Countless people, from drug addicts and alcoholics to kings and presidents have testified of the Bible’s power to change lives as they discover and follow Jesus Christ as Savior and Lord.

Throughout the centuries, men and women like William Tyndale have sacrificed their lives so the Bible could reach everyone. Two years after Tyndale’s death, his English translation of the Bible began spreading the message of Jesus Christ throughout the British Empire.

Eventually its message reached all the way to a remote island in the South Pacific, which harbored sailors from the HMS Bounty. The famous mutiny of the Bounty inspired five motion pictures and numerous books. But more importantly, it led to a radical change on that tiny island.

In 1789, drunken sailors and mutineers, accompanied by several Tahitian women, fled to the deserted tropical paradise of Pitcairn Island in the South Pacific. The islanders soon degenerated into sexual promiscuity, debauchery, violence, and murder.

 

Eventually the one male survivor, John Adams (alias Alexander Smith), 11 women, and 23 children were left. Ray Stedman tells what happened then:

 

As the last man living, Smith felt responsible to look after the women and fatherless children who remained. He regretted the sinfulness of his past, and knew he lacked the wisdom to care for the women and children. He needed guidance from beyond himself.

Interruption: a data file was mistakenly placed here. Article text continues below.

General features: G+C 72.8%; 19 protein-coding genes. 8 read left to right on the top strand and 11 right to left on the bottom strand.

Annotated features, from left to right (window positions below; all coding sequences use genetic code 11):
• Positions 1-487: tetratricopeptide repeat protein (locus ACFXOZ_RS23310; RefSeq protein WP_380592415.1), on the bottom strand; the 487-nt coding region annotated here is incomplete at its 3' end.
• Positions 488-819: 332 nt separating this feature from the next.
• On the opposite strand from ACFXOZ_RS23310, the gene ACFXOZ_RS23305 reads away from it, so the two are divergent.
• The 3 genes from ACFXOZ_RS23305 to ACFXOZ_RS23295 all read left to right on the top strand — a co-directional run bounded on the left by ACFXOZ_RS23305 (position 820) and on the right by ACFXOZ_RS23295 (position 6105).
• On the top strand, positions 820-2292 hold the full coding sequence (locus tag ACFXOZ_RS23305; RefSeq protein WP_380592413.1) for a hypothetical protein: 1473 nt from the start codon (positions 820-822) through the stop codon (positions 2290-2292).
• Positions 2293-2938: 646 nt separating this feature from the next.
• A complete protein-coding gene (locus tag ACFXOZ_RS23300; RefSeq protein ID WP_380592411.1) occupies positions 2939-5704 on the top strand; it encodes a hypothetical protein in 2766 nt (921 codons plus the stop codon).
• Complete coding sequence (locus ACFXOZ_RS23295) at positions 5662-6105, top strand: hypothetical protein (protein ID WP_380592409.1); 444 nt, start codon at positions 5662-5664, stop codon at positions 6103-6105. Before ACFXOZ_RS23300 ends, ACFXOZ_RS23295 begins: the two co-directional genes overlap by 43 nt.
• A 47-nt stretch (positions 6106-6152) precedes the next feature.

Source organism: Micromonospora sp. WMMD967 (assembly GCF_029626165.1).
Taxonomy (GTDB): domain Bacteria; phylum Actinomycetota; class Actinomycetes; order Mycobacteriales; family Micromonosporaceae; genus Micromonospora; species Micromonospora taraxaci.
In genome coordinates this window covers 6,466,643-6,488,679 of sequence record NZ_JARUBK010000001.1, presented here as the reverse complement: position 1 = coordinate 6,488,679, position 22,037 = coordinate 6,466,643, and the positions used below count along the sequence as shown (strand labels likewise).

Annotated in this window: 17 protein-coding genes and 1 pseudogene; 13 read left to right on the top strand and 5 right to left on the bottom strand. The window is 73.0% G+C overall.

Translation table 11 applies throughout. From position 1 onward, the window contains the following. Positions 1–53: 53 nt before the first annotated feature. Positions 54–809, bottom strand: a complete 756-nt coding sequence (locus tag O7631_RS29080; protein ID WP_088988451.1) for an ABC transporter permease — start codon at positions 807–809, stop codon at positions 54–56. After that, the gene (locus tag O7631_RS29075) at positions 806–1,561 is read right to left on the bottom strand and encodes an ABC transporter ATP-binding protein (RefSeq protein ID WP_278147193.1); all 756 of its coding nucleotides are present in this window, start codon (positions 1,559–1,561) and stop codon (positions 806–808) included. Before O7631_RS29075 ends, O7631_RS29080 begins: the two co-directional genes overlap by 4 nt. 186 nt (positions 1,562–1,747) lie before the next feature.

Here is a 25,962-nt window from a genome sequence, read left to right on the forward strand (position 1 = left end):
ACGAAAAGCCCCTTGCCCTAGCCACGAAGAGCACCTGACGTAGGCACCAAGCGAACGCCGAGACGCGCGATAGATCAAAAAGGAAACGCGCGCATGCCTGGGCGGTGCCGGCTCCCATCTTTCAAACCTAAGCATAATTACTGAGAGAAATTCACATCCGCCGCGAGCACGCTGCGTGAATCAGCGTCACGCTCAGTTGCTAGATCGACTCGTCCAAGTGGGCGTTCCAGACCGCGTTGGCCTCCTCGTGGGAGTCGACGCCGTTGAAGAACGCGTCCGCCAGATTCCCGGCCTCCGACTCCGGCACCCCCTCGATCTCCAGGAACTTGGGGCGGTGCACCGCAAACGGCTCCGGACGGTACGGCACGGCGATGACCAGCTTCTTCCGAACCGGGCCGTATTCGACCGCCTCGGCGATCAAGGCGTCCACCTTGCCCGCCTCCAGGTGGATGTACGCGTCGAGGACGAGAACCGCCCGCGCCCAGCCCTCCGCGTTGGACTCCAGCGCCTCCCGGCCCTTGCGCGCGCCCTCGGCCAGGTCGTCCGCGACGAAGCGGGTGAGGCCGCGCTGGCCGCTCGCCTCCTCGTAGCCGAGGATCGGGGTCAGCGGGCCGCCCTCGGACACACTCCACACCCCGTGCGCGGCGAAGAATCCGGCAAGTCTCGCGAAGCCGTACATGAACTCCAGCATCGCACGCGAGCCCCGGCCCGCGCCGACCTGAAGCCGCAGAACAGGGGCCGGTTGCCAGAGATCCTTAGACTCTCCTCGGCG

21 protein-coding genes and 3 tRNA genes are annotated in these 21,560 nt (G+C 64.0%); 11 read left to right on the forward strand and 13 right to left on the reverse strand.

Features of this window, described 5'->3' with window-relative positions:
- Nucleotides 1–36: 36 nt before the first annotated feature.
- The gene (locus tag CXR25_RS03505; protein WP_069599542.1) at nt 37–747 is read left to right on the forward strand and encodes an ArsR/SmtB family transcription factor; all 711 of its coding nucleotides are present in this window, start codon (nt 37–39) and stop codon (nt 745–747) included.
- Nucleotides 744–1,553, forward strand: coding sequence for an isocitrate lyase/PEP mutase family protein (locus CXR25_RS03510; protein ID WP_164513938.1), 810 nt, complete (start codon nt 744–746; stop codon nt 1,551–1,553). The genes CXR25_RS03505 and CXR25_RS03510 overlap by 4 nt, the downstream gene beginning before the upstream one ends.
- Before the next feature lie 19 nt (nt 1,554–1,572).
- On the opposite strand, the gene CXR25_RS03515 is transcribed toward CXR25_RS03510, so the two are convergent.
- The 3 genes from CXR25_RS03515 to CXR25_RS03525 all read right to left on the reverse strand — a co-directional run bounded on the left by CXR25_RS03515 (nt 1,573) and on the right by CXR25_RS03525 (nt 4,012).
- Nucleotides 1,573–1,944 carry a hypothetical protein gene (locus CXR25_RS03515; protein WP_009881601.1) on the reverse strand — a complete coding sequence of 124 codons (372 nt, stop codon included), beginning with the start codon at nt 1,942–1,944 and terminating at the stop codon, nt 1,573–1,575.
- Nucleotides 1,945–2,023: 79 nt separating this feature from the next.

Looking through a sea-chest, Smith found a Bible. Over the next few weeks, he read it from cover to cover. Then he asked God to take control of his life. He also taught the women and children to read the Bible.9

 

As the Bible was read, taught and applied in people’s lives, it had a transforming impact on the entire island.

In 1808, the American whaling ship Topaz stopped at Pitcairn. The Americans were the first visitors to the island since the mutiny on the Bounty, eighteen years earlier. The sailors from the Topaz were astounded to find an orderly Christian society in which there was no crime, no disease, no alcoholism, no illiteracy.10

Tyndale’s translation of the Bible also reached a drunken slave trader named John Newton. After becoming a Christian, Newton was transformed from a slave trader to a slave liberator. Thankful for God’s forgiveness, he penned the song, Amazing Grace, and worked to free the very people he had enslaved. Newton’s changed life and desire to free slaves helped William Wilberforce convince Parliament in 1833 to abolish slavery in Great Britain.

The Bible continues to transform the lives of those who take its words to heart. The central theme of those words is that God loves us so much that he gave his Son, Jesus Christ, to die for our sins, making it possible for us to have a personal relationship with him and live forever with God.11

From Genesis to Revelation, the Bible is God’s living love letter to you. Discover how you can have a personal relationship with Jesus Christ at http://y-jesus.com/wwrj/7-jesus-relevant-today/.

 

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¹ Acts 1:11, NCV.

² Henrietta C. Mears, What the Bible Is All About, rev. ed. (Ventura, CA: Regal, 1983), 291.

³ Zechariah 14:2-3, 9, NCV.

4 John 17:17.

5 2 Timothy 3:16.

6 1 Thessalonians 2:13, NIV.

7 Hebrews 4:12, NLT.

8 A. W. Tozer, The Pursuit of God (Camp Hill, PA: Christian Publications, 1993), 71.

9 Ray C. Stedman, Reason to Rejoice (Grand Rapids, MI: Discovery House), 23.

10 Ibid., 24.

11 John 3:16.